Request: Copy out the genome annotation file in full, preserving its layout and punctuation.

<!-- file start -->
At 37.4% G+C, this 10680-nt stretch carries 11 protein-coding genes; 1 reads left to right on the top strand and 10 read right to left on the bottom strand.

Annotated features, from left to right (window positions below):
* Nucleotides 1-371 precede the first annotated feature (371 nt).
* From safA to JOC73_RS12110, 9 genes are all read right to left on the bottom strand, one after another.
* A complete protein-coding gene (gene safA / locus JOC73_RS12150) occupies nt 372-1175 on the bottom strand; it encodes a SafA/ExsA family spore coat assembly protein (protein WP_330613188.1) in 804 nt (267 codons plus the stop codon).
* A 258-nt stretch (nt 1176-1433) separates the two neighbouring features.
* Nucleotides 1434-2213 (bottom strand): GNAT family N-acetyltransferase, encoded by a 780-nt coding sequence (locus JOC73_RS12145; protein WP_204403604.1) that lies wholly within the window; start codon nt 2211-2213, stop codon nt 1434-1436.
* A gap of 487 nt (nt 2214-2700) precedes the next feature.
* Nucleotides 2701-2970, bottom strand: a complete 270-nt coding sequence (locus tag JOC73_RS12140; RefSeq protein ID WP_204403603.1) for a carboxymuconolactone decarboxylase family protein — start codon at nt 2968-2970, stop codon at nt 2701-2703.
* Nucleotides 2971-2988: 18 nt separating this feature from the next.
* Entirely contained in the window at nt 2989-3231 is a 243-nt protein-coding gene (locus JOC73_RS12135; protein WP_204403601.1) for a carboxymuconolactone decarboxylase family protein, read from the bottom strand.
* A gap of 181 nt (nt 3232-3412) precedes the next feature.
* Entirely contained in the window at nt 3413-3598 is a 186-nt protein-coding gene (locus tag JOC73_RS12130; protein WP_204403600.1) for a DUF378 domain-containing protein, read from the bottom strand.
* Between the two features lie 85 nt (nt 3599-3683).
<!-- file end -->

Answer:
At 37.4% G+C, this 10680-nt stretch carries 11 protein-coding genes; 1 reads left to right on the top strand and 10 read right to left on the bottom strand.

Annotated features, from left to right (window positions below):
* Nucleotides 1-371 precede the first annotated feature (371 nt).
* From safA to JOC73_RS12110, 9 genes are all read right to left on the bottom strand, one after another.
* A complete protein-coding gene (gene safA / locus JOC73_RS12150) occupies nt 372-1175 on the bottom strand; it encodes a SafA/ExsA family spore coat assembly protein (protein WP_330613188.1) in 804 nt (267 codons plus the stop codon).
* A 258-nt stretch (nt 1176-1433) separates the two neighbouring features.
* Nucleotides 1434-2213 (bottom strand): GNAT family N-acetyltransferase, encoded by a 780-nt coding sequence (locus JOC73_RS12145; protein WP_204403604.1) that lies wholly within the window; start codon nt 2211-2213, stop codon nt 1434-1436.
* A gap of 487 nt (nt 2214-2700) precedes the next feature.
* Nucleotides 2701-2970, bottom strand: a complete 270-nt coding sequence (locus tag JOC73_RS12140; RefSeq protein ID WP_204403603.1) for a carboxymuconolactone decarboxylase family protein — start codon at nt 2968-2970, stop codon at nt 2701-2703.
* Nucleotides 2971-2988: 18 nt separating this feature from the next.
* Entirely contained in the window at nt 2989-3231 is a 243-nt protein-coding gene (locus JOC73_RS12135; protein WP_204403601.1) for a carboxymuconolactone decarboxylase family protein, read from the bottom strand.
* A gap of 181 nt (nt 3232-3412) precedes the next feature.
* Entirely contained in the window at nt 3413-3598 is a 186-nt protein-coding gene (locus tag JOC73_RS12130; protein WP_204403600.1) for a DUF378 domain-containing protein, read from the bottom strand.
* Between the two features lie 85 nt (nt 3599-3683).